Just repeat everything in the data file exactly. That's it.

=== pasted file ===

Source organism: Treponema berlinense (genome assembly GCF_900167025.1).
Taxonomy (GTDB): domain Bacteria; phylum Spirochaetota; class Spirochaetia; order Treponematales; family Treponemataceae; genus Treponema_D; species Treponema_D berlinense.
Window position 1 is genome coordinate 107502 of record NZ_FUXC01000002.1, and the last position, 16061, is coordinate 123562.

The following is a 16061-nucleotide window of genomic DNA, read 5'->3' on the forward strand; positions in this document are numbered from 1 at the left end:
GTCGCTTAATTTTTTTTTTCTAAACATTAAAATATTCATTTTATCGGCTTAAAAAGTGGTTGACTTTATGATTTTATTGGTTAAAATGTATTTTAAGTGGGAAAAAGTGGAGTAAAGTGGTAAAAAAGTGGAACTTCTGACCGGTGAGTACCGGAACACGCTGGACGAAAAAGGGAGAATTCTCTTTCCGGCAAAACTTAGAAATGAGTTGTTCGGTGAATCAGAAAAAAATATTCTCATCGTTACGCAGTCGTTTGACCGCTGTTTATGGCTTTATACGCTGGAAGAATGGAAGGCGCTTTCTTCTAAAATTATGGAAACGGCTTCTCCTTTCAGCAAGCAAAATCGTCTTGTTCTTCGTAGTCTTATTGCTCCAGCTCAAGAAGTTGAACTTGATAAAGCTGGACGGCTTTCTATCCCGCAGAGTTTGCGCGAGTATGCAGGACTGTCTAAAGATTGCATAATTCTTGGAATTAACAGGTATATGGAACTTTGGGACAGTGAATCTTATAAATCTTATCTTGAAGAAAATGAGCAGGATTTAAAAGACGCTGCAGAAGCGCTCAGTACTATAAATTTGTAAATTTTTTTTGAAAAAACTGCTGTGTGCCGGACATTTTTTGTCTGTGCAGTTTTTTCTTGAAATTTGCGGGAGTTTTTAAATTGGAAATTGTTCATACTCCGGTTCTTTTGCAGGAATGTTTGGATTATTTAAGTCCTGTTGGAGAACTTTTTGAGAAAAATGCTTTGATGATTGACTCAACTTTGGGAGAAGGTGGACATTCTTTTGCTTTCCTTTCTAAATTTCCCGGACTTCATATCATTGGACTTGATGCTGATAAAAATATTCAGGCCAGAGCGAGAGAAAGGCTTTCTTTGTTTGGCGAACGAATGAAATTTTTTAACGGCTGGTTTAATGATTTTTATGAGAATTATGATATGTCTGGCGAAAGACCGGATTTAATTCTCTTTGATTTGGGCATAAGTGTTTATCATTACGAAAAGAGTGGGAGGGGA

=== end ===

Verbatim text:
Source organism: Treponema berlinense (genome assembly GCF_900167025.1).
Taxonomy (GTDB): domain Bacteria; phylum Spirochaetota; class Spirochaetia; order Treponematales; family Treponemataceae; genus Treponema_D; species Treponema_D berlinense.
Window position 1 is genome coordinate 107502 of record NZ_FUXC01000002.1, and the last position, 16061, is coordinate 123562.

The following is a 16061-nucleotide window of genomic DNA, read 5'->3' on the forward strand; positions in this document are numbered from 1 at the left end:
GTCGCTTAATTTTTTTTTTCTAAACATTAAAATATTCATTTTATCGGCTTAAAAAGTGGTTGACTTTATGATTTTATTGGTTAAAATGTATTTTAAGTGGGAAAAAGTGGAGTAAAGTGGTAAAAAAGTGGAACTTCTGACCGGTGAGTACCGGAACACGCTGGACGAAAAAGGGAGAATTCTCTTTCCGGCAAAACTTAGAAATGAGTTGTTCGGTGAATCAGAAAAAAATATTCTCATCGTTACGCAGTCGTTTGACCGCTGTTTATGGCTTTATACGCTGGAAGAATGGAAGGCGCTTTCTTCTAAAATTATGGAAACGGCTTCTCCTTTCAGCAAGCAAAATCGTCTTGTTCTTCGTAGTCTTATTGCTCCAGCTCAAGAAGTTGAACTTGATAAAGCTGGACGGCTTTCTATCCCGCAGAGTTTGCGCGAGTATGCAGGACTGTCTAAAGATTGCATAATTCTTGGAATTAACAGGTATATGGAACTTTGGGACAGTGAATCTTATAAATCTTATCTTGAAGAAAATGAGCAGGATTTAAAAGACGCTGCAGAAGCGCTCAGTACTATAAATTTGTAAATTTTTTTTGAAAAAACTGCTGTGTGCCGGACATTTTTTGTCTGTGCAGTTTTTTCTTGAAATTTGCGGGAGTTTTTAAATTGGAAATTGTTCATACTCCGGTTCTTTTGCAGGAATGTTTGGATTATTTAAGTCCTGTTGGAGAACTTTTTGAGAAAAATGCTTTGATGATTGACTCAACTTTGGGAGAAGGTGGACATTCTTTTGCTTTCCTTTCTAAATTTCCCGGACTTCATATCATTGGACTTGATGCTGATAAAAATATTCAGGCCAGAGCGAGAGAAAGGCTTTCTTTGTTTGGCGAACGAATGAAATTTTTTAACGGCTGGTTTAATGATTTTTATGAGAATTATGATATGTCTGGCGAAAGACCGGATTTAATTCTCTTTGATTTGGGCATAAGTGTTTATCATTACGAAAAGAGTGGGAGGGGA